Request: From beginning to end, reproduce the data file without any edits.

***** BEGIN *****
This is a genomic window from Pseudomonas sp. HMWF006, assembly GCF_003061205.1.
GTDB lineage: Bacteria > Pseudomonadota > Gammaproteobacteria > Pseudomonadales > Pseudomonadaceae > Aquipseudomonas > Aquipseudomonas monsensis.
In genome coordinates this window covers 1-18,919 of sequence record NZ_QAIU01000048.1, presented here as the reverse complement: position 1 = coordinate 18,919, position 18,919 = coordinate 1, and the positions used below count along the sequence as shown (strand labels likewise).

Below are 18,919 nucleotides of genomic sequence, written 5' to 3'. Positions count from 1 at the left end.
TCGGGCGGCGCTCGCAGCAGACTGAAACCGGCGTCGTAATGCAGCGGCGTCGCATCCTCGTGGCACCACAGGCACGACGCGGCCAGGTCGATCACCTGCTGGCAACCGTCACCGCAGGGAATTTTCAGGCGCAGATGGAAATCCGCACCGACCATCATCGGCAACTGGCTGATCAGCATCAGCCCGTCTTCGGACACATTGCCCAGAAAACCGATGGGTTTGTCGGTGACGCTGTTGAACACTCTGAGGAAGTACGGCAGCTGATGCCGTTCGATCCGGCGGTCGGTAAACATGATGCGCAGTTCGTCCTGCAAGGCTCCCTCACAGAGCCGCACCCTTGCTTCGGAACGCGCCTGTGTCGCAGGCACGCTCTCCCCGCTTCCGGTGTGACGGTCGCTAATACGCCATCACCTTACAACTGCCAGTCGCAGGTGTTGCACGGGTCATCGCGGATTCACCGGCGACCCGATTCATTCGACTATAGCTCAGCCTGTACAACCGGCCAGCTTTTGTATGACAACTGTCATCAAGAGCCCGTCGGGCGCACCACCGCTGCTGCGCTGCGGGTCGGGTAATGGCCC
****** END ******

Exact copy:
This is a genomic window from Pseudomonas sp. HMWF006, assembly GCF_003061205.1.
GTDB lineage: Bacteria > Pseudomonadota > Gammaproteobacteria > Pseudomonadales > Pseudomonadaceae > Aquipseudomonas > Aquipseudomonas monsensis.
In genome coordinates this window covers 1-18,919 of sequence record NZ_QAIU01000048.1, presented here as the reverse complement: position 1 = coordinate 18,919, position 18,919 = coordinate 1, and the positions used below count along the sequence as shown (strand labels likewise).

Below are 18,919 nucleotides of genomic sequence, written 5' to 3'. Positions count from 1 at the left end.
TCGGGCGGCGCTCGCAGCAGACTGAAACCGGCGTCGTAATGCAGCGGCGTCGCATCCTCGTGGCACCACAGGCACGACGCGGCCAGGTCGATCACCTGCTGGCAACCGTCACCGCAGGGAATTTTCAGGCGCAGATGGAAATCCGCACCGACCATCATCGGCAACTGGCTGATCAGCATCAGCCCGTCTTCGGACACATTGCCCAGAAAACCGATGGGTTTGTCGGTGACGCTGTTGAACACTCTGAGGAAGTACGGCAGCTGATGCCGTTCGATCCGGCGGTCGGTAAACATGATGCGCAGTTCGTCCTGCAAGGCTCCCTCACAGAGCCGCACCCTTGCTTCGGAACGCGCCTGTGTCGCAGGCACGCTCTCCCCGCTTCCGGTGTGACGGTCGCTAATACGCCATCACCTTACAACTGCCAGTCGCAGGTGTTGCACGGGTCATCGCGGATTCACCGGCGACCCGATTCATTCGACTATAGCTCAGCCTGTACAACCGGCCAGCTTTTGTATGACAACTGTCATCAAGAGCCCGTCGGGCGCACCACCGCTGCTGCGCTGCGGGTCGGGTAATGGCCC